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Lemann Foundation, Through Its Brazilian Creative Learning Network (BCLN) Initiative, Awarded $4million to Deliver First Ever LEGO Foundation Tech and Play Initiative, Benefiting Half a Million Brazilian Schoolchildren

·4-min read
  • The Lemann Foundation, through its Brazilian Creative Learning Network (BCLN) initiative, has been awarded nearly $4million ($3,974,437) to fund the Creative Schools Program.

  • The program will be delivered in partnership with renowned US institutions: the Massachusetts Institute of Technology, Tufts University and The Tinkering Studio at the Exploratorium, California.

  • Brazil is one of three countries to benefit from the LEGO Foundation’s initiative, which aims to demonstrate the crucial role of play in children’s learning.

  • The program will be implemented by BCLN up to across 20 school systems in Brazil, benefiting 500,000 students.

The Lemann Foundation, Brazil’s leading not-for-profit education organization, has been awarded nearly $4million by the LEGO Foundation to deliver their first ever Tech and Play initiative. As one of only three organizations to have been selected, the Lemann Foundation will implement the four-year Creative Schools Program in partnership with the Brazilian Creative Learning Network (BCLN), which will see more than 500,000 students benefit as it is rolled-out across 20 of Brazil’s public school systems.

Focused on boosting creativity and making education more meaningful, the LEGO Foundation views the program as a critical means of demonstrating the importance of incorporating play into children’s learning. The project will foster the creation of playful, creative and relevant hands-on education opportunities for students that will work with a combination of both creative technology and simple recyclable materials easily available in Brazilian schools such as paper and cardboard.

Working closely with distinguished partners such as the Lifelong Kindergarten group at the Massachusetts Institute of Technology, the Tinkering Studio at the Exploratorium Museum and the Center for Engineering Education and Outreach at Tufts University to design the initiative, the Creative Schools Program represents a significant change to the way in which education is delivered in Brazil.

With 50% of Brazilian students still illiterate by the third grade and Brazil’s poor performance in the OECD’s PISA rankings for Math and Science being ascribed to outdated content-based, teacher-centred instruction, the Lemann Foundation has long argued for a shift to competency-based, student-centred education.

Through working closely with teachers from the BCLN who are already engaged in the methodology of creative learning, the Foundation will use the Creative Schools Program to develop creative learning leaders who are able to share their expertise with colleagues, helping to embed creative learning in the Brazilian schools and leaving a lasting legacy to the Brazilian education system.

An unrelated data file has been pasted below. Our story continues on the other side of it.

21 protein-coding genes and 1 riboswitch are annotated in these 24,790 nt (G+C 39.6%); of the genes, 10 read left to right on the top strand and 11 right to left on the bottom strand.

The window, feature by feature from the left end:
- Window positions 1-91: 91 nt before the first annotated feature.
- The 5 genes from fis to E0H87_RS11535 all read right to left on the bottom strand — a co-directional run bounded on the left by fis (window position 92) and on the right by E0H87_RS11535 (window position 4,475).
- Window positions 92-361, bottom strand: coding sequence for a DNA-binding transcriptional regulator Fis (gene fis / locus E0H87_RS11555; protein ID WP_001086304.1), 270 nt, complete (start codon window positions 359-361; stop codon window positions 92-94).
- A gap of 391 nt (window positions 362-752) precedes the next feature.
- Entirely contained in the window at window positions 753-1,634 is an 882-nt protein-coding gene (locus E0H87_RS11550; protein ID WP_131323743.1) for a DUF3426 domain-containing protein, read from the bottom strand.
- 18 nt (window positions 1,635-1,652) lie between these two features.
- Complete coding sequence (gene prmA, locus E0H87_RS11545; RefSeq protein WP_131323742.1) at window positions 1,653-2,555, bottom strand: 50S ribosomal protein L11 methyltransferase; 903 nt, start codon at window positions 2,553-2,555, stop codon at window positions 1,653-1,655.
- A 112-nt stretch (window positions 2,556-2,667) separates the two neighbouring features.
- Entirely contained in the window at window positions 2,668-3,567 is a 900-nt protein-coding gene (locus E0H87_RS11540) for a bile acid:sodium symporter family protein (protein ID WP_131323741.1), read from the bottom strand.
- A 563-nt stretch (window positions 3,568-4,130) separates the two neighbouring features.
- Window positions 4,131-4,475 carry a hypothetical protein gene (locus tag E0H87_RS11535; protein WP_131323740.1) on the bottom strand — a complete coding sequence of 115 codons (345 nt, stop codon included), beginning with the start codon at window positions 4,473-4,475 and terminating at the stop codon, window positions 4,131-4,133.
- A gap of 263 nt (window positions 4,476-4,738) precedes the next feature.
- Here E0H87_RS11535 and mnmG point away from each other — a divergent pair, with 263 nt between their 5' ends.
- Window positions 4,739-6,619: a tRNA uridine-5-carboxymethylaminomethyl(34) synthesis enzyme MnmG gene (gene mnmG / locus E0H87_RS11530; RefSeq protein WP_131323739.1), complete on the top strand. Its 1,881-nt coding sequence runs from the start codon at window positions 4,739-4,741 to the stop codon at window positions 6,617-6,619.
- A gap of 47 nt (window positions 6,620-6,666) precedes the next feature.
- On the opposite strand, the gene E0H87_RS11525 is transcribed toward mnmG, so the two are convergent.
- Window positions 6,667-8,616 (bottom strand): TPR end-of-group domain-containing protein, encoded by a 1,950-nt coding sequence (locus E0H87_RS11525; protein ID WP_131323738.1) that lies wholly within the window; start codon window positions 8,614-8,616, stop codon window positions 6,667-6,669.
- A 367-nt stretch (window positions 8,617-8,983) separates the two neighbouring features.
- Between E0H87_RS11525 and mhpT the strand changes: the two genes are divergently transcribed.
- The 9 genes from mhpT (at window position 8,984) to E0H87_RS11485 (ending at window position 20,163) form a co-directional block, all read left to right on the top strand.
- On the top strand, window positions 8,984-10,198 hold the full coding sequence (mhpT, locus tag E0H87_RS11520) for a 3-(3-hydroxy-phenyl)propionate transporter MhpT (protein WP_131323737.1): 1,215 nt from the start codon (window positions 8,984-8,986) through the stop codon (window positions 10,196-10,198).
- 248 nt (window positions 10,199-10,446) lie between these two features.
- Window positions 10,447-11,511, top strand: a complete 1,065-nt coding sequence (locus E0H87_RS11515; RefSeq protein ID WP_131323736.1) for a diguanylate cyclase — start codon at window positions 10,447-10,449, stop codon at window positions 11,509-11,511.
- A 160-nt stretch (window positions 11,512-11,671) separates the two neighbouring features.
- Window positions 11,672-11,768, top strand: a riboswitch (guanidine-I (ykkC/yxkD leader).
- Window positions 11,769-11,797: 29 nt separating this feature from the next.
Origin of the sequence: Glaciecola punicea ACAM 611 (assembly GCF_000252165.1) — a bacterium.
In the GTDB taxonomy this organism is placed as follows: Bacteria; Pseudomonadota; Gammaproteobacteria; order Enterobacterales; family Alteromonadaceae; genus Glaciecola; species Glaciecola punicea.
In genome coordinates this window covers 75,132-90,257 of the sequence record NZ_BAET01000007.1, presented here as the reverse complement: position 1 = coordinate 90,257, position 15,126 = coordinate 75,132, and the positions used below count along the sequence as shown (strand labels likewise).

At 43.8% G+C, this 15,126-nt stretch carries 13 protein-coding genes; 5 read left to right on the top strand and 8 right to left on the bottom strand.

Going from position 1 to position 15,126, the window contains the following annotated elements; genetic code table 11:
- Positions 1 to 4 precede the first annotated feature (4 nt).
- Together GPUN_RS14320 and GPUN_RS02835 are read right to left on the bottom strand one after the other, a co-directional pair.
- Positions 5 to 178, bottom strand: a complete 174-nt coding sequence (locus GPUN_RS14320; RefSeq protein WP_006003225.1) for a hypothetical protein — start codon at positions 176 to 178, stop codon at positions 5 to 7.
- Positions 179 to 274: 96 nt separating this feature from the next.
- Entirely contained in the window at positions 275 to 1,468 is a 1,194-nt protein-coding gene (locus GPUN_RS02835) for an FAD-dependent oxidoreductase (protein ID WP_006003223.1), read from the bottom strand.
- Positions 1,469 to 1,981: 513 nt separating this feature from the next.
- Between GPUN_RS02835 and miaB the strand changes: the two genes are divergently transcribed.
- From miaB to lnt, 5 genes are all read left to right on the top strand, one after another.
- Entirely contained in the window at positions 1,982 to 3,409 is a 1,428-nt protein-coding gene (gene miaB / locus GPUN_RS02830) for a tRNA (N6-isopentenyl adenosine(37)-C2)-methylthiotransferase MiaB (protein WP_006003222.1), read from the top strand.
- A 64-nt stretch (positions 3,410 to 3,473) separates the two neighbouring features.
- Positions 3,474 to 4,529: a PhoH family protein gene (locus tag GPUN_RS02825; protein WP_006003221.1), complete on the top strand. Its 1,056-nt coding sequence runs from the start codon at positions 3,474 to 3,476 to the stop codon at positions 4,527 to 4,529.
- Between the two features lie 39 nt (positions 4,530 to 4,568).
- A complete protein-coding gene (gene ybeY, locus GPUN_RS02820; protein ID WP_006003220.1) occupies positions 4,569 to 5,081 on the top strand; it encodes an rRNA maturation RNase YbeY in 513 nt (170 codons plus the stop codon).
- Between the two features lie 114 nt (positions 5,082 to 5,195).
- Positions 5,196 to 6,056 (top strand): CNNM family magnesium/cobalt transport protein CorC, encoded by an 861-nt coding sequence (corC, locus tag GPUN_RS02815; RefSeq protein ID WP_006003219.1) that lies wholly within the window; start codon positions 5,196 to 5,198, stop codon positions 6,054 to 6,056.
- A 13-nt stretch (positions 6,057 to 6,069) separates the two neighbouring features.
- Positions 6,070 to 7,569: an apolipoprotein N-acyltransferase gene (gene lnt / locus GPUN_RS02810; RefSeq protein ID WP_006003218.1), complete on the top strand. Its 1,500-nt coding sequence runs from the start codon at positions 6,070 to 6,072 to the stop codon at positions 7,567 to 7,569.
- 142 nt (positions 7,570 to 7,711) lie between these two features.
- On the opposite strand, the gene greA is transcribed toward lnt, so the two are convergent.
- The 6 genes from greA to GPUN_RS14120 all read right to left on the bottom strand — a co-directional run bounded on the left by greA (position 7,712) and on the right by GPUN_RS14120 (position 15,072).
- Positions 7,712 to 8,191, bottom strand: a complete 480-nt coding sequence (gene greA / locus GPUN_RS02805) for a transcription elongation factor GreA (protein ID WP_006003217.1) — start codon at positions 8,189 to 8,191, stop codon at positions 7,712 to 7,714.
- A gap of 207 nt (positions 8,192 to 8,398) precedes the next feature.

Lucas Rocha, Innovation Manager, from the Lemann Foundation said:

"The World Economic Forum estimates that Brazil has developed less than 60% of our talent, and our continuing struggles in the PISA ranking demonstrates that more needs to be done to encourage students’ capacity for conceptual understanding. Improving the learning outcomes of its 48 million students is a pressing need of Brazilian Education right now.

"By bringing play to the centre of the education experience, we can create learning spaces that are highly engaging, social and exploratory; contributing to the development of the love of learning, collaboration and creativity that are essential for success in the modern world.

"The change we aim to achieve through the Creative Schools Program is that creative learning becomes the new normal in Brazilian schools, rather than an exception."

Sarah Bouchie, Chief Impact Officer from The LEGO Foundation said:

"There is a growing body of evidence showing that learning through play is crucial to develop key holistic skills that children will need to thrive in today’s changing world. Playful pedagogies can elevate the introduction of technology in the classroom by raising student engagement and making the experience meaningful and relatable.

"When hearing the word "technology" the mind can sometimes jump to complex and costly things like tablets and laptops, but it can also include very simple and accessible tools like paper and scissors to help children play, tinker and learn. We are looking forward to exploring these avenues with the BCLN."

The Creative Schools Program builds upon previous work undertaken by the Lemann Foundation to foster a more learner-centred and competency-based approach to education. In 2017, the Foundation spearheaded the drive to establish and implement the National Learning standards in Brazil, which focused on ensuring the quality of the standards and its nation-wide implementation.

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Joe Billenness
Apollo Strategic Communications